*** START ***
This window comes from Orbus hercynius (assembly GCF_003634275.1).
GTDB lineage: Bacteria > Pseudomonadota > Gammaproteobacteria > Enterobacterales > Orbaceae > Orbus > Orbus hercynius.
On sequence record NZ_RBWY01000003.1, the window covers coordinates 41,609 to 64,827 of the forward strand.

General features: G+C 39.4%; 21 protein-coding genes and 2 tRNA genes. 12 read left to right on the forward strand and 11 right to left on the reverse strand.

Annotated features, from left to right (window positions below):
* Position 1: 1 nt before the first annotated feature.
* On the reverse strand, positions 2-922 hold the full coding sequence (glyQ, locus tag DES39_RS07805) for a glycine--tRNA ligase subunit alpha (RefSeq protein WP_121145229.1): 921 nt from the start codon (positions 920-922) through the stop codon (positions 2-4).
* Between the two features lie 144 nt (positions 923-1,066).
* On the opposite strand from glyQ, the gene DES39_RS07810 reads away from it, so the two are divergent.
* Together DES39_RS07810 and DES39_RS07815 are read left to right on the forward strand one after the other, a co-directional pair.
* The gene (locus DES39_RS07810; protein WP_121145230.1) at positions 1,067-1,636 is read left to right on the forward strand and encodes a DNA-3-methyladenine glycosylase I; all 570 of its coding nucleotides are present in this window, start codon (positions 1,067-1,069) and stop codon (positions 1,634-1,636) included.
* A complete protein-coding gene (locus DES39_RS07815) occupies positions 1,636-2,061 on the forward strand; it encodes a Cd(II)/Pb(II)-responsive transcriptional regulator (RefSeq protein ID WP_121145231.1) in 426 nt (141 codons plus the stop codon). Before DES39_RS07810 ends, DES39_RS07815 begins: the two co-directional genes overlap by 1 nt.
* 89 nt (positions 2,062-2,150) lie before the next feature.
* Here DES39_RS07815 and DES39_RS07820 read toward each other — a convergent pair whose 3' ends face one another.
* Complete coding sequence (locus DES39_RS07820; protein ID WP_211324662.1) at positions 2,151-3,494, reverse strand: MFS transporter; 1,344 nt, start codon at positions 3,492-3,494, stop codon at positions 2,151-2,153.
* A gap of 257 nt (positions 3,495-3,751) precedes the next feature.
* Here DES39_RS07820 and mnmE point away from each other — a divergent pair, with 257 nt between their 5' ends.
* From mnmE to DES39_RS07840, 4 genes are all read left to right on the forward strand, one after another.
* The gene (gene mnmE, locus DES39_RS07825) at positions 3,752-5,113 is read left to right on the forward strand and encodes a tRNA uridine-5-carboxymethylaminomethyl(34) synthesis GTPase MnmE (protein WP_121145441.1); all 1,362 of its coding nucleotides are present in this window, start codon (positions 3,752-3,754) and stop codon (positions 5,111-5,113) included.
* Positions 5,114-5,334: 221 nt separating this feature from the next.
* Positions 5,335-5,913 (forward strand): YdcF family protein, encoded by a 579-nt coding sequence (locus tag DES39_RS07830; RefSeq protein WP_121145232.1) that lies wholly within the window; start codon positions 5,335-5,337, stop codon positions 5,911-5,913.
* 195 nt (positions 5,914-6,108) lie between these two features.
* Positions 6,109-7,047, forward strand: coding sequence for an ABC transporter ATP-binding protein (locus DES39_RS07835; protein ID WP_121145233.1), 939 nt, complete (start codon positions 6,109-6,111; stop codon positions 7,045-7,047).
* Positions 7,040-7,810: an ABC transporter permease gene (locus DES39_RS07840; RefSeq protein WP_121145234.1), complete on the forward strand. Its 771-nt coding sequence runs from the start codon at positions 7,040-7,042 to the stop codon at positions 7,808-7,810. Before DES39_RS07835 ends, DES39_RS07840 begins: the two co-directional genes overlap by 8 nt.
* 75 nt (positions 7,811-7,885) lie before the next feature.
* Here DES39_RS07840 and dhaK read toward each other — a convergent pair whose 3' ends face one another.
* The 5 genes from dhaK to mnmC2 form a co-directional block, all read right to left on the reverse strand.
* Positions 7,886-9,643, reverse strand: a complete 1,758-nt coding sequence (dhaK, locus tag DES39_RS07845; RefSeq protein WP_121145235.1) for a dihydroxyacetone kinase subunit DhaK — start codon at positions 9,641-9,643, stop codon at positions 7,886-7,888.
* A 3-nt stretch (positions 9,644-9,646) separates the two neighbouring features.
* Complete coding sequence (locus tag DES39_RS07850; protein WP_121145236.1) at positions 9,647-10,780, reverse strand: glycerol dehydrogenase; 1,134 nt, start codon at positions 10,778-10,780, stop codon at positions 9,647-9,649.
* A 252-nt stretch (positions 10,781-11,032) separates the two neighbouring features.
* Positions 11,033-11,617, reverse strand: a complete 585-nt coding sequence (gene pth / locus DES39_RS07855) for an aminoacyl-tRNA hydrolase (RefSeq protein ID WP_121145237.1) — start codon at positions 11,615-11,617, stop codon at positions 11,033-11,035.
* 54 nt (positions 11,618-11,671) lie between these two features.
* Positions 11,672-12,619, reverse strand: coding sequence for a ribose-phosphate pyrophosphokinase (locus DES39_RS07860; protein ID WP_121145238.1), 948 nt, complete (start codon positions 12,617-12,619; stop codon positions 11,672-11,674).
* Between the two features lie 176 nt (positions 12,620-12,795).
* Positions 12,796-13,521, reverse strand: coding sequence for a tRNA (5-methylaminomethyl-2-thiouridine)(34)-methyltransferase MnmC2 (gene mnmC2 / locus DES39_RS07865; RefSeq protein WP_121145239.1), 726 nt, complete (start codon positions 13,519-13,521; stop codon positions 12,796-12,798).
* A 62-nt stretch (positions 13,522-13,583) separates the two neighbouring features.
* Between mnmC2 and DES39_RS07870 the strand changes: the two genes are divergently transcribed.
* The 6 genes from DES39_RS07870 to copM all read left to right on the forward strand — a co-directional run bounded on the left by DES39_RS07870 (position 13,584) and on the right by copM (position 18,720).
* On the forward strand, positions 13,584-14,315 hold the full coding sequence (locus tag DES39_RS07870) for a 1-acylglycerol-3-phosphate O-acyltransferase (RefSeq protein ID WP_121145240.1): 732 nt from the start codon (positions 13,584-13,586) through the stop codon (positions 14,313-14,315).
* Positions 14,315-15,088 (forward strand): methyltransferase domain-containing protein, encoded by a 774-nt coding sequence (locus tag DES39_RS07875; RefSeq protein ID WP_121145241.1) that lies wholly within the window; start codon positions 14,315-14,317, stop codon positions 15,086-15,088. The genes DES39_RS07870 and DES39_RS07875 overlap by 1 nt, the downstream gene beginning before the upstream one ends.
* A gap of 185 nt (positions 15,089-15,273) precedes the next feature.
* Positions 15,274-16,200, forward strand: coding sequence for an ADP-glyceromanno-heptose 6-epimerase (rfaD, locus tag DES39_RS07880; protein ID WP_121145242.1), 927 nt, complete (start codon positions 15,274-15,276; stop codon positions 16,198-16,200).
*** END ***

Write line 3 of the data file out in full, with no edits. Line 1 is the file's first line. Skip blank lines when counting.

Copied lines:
On sequence record NZ_RBWY01000003.1, the window covers coordinates 41,609 to 64,827 of the forward strand.